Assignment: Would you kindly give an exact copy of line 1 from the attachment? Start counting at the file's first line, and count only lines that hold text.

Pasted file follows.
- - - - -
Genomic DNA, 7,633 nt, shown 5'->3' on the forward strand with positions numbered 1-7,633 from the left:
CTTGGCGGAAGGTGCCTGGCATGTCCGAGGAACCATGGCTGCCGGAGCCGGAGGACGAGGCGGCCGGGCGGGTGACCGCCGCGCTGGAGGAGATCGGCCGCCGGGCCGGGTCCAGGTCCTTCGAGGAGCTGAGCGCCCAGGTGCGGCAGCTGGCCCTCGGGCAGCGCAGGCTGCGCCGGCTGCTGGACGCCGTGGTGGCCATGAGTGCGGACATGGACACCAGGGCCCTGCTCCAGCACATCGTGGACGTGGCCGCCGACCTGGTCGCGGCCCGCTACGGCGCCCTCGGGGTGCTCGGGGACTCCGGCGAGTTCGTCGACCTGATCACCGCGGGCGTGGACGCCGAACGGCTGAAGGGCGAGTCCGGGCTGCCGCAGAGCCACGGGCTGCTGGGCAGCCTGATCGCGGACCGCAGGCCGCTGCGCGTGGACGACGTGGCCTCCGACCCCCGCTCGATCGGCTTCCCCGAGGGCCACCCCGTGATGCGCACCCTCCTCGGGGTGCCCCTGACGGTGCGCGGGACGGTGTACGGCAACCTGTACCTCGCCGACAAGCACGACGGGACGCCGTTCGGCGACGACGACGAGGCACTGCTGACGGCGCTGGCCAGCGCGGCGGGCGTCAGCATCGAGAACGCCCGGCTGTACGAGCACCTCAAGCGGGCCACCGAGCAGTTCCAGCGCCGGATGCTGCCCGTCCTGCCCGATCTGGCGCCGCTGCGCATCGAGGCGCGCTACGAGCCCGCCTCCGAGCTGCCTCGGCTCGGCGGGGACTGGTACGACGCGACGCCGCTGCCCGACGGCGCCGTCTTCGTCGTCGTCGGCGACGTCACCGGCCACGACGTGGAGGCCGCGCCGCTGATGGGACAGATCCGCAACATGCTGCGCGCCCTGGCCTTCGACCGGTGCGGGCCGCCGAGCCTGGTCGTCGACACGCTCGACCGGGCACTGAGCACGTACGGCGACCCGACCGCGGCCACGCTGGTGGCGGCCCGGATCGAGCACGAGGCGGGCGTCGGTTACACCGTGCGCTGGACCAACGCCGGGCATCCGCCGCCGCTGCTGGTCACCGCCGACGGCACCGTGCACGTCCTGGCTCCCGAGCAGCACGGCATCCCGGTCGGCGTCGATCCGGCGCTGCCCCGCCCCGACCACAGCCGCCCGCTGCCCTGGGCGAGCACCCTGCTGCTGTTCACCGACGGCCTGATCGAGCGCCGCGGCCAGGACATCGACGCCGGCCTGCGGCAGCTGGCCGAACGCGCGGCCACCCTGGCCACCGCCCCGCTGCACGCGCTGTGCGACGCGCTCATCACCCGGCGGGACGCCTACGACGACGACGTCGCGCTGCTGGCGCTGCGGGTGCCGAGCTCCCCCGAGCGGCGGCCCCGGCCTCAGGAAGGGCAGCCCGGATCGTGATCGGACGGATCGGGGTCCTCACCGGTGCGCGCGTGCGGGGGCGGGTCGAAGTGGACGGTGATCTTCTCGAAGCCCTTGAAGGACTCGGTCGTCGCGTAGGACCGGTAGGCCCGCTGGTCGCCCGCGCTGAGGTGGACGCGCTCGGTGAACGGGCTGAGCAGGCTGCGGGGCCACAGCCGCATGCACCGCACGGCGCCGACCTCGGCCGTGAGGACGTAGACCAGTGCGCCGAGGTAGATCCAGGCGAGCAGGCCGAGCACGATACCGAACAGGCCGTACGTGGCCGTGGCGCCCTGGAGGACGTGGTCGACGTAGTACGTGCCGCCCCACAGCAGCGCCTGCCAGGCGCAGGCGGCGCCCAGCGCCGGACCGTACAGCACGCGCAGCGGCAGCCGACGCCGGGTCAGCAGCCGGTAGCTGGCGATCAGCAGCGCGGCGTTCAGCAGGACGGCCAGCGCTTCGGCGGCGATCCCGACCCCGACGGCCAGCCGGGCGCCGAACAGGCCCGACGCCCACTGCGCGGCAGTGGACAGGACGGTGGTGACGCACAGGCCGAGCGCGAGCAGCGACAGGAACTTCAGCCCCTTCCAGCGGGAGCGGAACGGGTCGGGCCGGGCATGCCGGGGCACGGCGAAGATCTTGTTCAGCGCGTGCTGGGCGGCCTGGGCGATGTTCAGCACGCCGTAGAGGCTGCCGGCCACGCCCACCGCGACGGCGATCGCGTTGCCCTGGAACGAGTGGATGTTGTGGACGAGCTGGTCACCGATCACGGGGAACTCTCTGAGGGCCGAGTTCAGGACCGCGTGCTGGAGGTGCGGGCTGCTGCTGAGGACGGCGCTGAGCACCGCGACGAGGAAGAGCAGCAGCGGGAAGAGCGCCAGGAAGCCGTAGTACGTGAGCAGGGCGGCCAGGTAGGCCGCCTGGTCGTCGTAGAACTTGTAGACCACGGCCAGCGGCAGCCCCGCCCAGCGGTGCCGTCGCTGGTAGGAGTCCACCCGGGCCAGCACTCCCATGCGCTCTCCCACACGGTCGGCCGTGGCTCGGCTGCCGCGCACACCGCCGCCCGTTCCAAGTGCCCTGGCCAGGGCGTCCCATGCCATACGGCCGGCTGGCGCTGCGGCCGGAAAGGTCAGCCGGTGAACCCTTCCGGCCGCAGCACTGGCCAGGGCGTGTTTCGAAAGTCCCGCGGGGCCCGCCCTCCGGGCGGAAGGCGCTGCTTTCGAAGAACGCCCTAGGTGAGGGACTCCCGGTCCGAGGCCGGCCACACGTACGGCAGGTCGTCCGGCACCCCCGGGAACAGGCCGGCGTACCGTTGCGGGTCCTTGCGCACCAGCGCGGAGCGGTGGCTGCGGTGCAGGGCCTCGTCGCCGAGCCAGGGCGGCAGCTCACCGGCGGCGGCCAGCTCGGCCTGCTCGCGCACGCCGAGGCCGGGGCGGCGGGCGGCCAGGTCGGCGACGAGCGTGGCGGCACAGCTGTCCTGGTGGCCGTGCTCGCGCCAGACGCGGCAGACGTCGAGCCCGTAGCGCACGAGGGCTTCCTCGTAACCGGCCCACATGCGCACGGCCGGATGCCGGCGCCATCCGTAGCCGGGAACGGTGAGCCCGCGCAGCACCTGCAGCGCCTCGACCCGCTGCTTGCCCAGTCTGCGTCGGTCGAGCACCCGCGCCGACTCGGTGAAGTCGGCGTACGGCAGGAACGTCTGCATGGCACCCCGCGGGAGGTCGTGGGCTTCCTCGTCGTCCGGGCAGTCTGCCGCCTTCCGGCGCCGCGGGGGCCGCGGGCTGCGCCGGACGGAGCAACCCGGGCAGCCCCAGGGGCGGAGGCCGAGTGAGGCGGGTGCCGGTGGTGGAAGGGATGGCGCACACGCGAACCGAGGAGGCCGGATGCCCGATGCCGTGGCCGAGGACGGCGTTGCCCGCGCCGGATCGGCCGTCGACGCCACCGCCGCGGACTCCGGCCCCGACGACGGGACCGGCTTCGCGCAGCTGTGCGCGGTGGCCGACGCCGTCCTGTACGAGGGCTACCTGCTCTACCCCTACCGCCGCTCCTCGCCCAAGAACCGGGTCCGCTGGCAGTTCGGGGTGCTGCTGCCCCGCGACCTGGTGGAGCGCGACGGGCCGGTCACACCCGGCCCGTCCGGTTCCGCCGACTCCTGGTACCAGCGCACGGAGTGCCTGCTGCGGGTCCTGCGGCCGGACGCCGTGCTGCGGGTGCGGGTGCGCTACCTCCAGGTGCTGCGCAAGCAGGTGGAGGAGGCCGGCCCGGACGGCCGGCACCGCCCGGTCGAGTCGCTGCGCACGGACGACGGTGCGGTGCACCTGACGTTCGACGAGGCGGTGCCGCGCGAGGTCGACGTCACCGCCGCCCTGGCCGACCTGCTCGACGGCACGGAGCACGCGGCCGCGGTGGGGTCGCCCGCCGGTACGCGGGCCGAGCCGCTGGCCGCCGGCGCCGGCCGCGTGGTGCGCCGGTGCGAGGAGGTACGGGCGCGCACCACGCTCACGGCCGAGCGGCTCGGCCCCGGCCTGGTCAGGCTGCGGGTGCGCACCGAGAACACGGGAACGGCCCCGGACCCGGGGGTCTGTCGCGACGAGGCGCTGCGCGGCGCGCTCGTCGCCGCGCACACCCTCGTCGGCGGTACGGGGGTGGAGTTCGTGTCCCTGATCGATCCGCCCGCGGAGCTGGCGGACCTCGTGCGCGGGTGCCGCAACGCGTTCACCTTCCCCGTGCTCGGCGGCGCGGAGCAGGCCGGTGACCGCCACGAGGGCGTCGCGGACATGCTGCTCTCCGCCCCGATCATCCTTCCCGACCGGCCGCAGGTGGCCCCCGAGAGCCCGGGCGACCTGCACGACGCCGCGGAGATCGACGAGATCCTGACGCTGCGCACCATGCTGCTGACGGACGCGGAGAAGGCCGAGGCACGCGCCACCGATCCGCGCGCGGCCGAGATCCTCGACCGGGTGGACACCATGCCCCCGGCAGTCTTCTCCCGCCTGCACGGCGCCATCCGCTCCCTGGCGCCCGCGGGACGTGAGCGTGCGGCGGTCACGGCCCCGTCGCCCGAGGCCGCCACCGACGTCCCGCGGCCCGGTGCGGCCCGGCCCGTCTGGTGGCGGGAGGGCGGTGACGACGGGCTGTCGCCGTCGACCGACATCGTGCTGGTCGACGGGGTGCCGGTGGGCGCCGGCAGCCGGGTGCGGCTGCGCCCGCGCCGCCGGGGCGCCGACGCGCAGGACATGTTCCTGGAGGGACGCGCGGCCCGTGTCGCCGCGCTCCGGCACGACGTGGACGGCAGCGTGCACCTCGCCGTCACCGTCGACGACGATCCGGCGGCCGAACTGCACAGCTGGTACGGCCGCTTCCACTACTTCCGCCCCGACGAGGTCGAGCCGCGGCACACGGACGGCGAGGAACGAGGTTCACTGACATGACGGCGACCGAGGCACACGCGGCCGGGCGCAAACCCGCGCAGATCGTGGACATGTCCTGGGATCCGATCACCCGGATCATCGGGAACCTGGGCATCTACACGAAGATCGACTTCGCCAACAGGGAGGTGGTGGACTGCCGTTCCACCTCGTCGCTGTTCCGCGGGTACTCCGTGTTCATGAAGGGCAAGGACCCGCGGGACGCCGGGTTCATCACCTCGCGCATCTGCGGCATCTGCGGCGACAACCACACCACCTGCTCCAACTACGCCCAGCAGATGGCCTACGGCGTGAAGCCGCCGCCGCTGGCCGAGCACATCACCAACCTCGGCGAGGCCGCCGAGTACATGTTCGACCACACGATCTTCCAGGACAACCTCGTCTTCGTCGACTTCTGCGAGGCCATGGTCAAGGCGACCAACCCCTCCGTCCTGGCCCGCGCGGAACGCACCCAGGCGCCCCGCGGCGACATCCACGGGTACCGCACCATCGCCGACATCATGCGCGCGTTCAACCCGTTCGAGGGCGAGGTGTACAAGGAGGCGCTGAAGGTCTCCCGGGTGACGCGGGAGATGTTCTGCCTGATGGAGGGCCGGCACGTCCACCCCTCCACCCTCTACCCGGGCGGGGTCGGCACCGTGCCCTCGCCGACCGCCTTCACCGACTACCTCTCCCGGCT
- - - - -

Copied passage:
Genomic DNA, 7,633 nt, shown 5'->3' on the forward strand with positions numbered 1-7,633 from the left: